“The more bad ideas the better. If you work really hard on coming up with bad ideas, sooner or later, some good ideas are going to slip through.” – Seth Godin (June 19, 2018)
“Failure is an option here. If things are not failing, you are not innovating enough.” – Elon Musk (Sometime before June 19, 2018)
You’ve heard it, and maybe even said it, or wished it. Who wouldn’t want to have explicit permission, even encouragement, to routinely make mistakes with your innovation strategy?
An article in The Wall Street Journal addressed this issue relative to baseball and how the strategies many major league baseball teams are using to improve player performance translate to typical office settings. The article focused on dissecting mistakes to learn valuable lessons, similar to the oft-cited trade-off benefit in making more business mistakes: you will learn more things, faster.
3 Ways a Productive Out Benefits Your Innovation Strategy
One section addressed making productive outs: the idea that when making an out, a batter tries to create a benefit for the team in exchange for not reaching base. Digging further, an article from redlegnation.com makes an important point tied also making more business mistakes: “Some [baseball] players, seemingly, are attempting to record a productive out rather than just attempting to get on base and avoid an out at all costs . . . productive outs should be something that happen at random . . . they should not be something a player strives for, except in very fringe cases.”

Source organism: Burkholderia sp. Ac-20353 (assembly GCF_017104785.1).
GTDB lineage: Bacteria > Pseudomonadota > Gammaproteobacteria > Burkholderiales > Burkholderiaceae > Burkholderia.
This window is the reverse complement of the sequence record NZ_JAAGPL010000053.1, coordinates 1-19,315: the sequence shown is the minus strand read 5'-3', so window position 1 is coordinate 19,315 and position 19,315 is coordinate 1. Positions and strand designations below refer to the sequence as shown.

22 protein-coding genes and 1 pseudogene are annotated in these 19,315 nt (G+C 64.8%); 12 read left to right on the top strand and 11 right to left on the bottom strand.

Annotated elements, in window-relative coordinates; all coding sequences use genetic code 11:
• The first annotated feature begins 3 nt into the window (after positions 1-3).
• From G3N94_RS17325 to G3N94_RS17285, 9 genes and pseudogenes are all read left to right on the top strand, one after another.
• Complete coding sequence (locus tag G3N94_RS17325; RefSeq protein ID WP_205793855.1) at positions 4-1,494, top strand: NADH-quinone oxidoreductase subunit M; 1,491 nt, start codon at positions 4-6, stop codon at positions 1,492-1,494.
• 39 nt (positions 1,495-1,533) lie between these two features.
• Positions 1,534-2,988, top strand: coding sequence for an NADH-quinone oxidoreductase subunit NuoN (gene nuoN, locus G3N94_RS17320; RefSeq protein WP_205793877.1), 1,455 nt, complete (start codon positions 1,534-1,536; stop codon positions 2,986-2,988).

Since we are now in the thick of summer, let’s go with this baseball backdrop to explore how some types of productive outs in baseball shed light on your innovation strategy and potential beneficial impacts:
#1 - Helping Other Good Things to Happen
Baseball Situation: A sacrifice fly involves a batter hitting a ball in the air (with fewer than two outs) and so deep in the outfield that a base runner can safely advance after the ball is caught. The team trades one of three outs for the opportunity to move a runner ahead, creating a score (if the runner is starting from third base) or increasing the likelihood of the runner scoring on a subsequent play.
Generalized Impact: A sacrifice fly creates time and space for other positive actions to take place, even though an important objective (the batter reaching base) is never achieved.
Actionable Learning: A comparable business situation involves regularly employing moonshot projects to boost innovation. A moonshot project is one with a large, far-reaching, and overarching objective that may never be fully realized or expected to directly contribute near-term revenue and profit impact. While ultimate success would be beneficial, it’s not essential. What a moonshot project yields, ideally, are near-term benefits through collaboration and smaller discoveries and innovations along the way. These will enhance revenue, reduce costs, and/or otherwise improve profitability and other business prospects.